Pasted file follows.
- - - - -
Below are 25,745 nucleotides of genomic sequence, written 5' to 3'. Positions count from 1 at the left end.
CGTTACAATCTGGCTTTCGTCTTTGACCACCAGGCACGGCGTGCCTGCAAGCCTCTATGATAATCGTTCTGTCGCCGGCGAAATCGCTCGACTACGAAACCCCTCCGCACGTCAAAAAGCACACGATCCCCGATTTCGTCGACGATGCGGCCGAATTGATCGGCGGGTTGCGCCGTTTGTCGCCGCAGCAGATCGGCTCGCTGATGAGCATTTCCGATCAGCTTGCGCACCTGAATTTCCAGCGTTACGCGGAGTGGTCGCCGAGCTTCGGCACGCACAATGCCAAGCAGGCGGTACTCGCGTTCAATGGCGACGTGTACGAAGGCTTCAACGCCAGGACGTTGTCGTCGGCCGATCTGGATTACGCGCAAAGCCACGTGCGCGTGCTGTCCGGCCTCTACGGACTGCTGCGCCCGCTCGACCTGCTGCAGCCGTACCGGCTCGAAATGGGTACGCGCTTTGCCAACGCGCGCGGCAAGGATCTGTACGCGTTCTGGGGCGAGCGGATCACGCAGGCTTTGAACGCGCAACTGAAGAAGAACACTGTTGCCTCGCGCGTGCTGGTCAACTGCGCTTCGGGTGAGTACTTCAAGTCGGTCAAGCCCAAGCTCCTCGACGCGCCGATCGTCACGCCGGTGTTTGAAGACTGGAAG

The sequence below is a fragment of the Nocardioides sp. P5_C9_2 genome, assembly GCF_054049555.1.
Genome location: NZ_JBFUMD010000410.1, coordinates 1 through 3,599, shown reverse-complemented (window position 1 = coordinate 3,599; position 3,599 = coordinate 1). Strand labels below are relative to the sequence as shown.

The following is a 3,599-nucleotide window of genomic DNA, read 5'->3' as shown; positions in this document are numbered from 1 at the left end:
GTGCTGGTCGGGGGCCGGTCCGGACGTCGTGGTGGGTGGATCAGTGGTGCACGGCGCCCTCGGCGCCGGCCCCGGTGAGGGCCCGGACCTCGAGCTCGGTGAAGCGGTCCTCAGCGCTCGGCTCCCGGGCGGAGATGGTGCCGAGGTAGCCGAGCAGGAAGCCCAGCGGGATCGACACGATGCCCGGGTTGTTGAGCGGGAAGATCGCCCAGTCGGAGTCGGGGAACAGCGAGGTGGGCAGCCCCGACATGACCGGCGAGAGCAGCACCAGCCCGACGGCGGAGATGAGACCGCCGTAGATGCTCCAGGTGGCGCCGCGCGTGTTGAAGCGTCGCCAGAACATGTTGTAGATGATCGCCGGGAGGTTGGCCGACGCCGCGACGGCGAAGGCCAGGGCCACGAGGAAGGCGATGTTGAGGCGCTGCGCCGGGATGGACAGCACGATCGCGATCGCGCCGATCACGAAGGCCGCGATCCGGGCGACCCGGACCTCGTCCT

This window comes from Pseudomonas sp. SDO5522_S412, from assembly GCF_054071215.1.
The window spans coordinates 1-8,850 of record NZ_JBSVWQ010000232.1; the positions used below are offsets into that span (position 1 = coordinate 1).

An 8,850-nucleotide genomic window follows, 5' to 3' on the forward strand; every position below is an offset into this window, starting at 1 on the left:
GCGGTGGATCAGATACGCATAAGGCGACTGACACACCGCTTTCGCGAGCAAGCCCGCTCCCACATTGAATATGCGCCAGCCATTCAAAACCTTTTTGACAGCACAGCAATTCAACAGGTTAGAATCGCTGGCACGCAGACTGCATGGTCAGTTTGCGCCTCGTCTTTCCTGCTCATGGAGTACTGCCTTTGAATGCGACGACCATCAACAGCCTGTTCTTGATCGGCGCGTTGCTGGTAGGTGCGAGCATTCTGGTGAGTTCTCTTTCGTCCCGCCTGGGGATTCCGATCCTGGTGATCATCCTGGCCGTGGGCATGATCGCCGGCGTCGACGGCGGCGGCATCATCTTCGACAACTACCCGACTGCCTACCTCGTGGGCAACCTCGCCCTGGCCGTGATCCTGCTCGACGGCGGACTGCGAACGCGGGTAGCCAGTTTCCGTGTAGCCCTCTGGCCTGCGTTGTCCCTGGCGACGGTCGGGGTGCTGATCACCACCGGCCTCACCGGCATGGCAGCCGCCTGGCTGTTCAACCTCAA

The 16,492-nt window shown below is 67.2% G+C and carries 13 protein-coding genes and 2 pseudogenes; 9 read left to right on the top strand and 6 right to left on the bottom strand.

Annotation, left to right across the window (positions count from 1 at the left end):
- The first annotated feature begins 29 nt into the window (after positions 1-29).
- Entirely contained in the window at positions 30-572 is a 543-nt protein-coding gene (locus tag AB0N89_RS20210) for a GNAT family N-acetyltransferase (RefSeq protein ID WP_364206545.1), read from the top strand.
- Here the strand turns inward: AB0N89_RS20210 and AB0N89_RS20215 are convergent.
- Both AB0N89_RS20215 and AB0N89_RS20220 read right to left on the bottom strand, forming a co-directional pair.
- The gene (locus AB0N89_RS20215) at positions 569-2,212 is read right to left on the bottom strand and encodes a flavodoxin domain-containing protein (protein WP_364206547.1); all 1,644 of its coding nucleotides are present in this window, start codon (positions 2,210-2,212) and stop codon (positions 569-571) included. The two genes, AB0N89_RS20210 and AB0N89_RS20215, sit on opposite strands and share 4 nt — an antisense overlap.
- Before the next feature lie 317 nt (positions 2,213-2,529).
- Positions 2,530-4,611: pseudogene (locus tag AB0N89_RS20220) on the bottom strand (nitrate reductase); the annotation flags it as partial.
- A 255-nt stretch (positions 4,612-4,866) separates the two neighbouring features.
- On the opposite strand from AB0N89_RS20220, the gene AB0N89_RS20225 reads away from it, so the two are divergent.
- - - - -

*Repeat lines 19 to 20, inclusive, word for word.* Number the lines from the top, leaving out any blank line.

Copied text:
- Positions 2,530-4,611: pseudogene (locus tag AB0N89_RS20220) on the bottom strand (nitrate reductase); the annotation flags it as partial.
- A 255-nt stretch (positions 4,612-4,866) separates the two neighbouring features.